Top 8 Doula Myths

by Brood

Top 8 Myths about Postpartum & Birth Doulas

When you think of a doula, what do you picture? A middle-aged person with long graying hair, birkenstock clad feet, wafting of patchouli as they move through the room? Homemade salves clinging around in their hand woven purse, bought at a local farmers market? You might assume these care workers only support people who have home births, under the stars, on their homesteads, with no drugs or painkillers in sight. There are certainly doulas who might fit this description, but the most common professional doula is not that. Doulas are incredible caregivers, care workers and birth workers — providing evidence based guidance and support to all types of families and babies. To learn more about all the different types of doulas (yes, there’s many!) read this post.

In the meantime, Brood is here to dispel some of the most common myths about birth and postpartum doulas.

Myth #1 → Doulas replace partners during labor, birth and postpartum

False! Although a doula is an integral part of your care team, they do not replace anyone. In fact, doulas are there to support the whole family, including the birthing person and their partner(s). During prenatal visits, they get to know your partner(s) (and their preferences and boundaries for how they’d like to show up for the upcoming birth), to then tailor their care to include this newfound knowledge. As Emma always says “We are the experts on birth, and you are the expert on your partner! This makes us the perfect team for the labor journey we have ahead of us.”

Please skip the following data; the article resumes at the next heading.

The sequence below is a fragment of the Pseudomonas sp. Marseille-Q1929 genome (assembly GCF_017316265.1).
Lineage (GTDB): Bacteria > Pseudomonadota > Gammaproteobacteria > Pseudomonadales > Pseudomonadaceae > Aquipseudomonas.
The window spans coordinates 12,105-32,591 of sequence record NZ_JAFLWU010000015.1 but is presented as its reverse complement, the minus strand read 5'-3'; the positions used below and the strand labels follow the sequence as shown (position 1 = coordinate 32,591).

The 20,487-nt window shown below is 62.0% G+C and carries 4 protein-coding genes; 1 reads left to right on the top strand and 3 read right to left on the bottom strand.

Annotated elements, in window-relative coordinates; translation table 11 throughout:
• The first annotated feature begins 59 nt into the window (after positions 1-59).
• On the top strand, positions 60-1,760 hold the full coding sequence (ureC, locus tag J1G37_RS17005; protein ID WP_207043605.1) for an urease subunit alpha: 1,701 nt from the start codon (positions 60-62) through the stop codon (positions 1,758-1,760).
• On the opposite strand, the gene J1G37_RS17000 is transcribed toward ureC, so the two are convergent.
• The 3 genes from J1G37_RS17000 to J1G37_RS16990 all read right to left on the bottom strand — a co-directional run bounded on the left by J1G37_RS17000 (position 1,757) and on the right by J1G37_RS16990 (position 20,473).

Myth #2 → Doulas only support home births, and unmedicated births. 

False! Doulas support all types of birth and birthing people, from home births to hospital, hands-on or off, medicated or unmedicated, through to planned cesarean sections. Brood doulas walk beside and support you through your journey without bias and with evidence based support. An experienced and professional doula will support you with your birth plan and goals, regardless of how it compares to their own ideals.

Myth #3 → Doulas only focus on alternative medicine and spiritual guidance, with little regard for the medical system.

False! Doulas provide evidence-based (or science-based), compassionate care.  Evidence-based means their approach to medicine, education, and other disciplines emphasize the practical application of the best available and most current research (learn more here!). At Brood, we support our doulas by offering them additional mentorship, education and the most-up-to-date protocols to keep their care informed with modern care practices and modalities.

Myth #4 → Doulas are free and/or volunteers.

False! Community doulas tend to offer low barrier services to more marginalized populations and their direct communities. These doulas may be able to offer low to no cost services due to being grant funded, practicing birth work alongside another career, and/or partner(s) who support them financially. At Brood, we believe that doulas deserve to be paid a living wage — to maintain their well-being, and receive stability from longstanding careers in care work. In addition to the fact that resourced and supported doulas provide more stable and balanced care.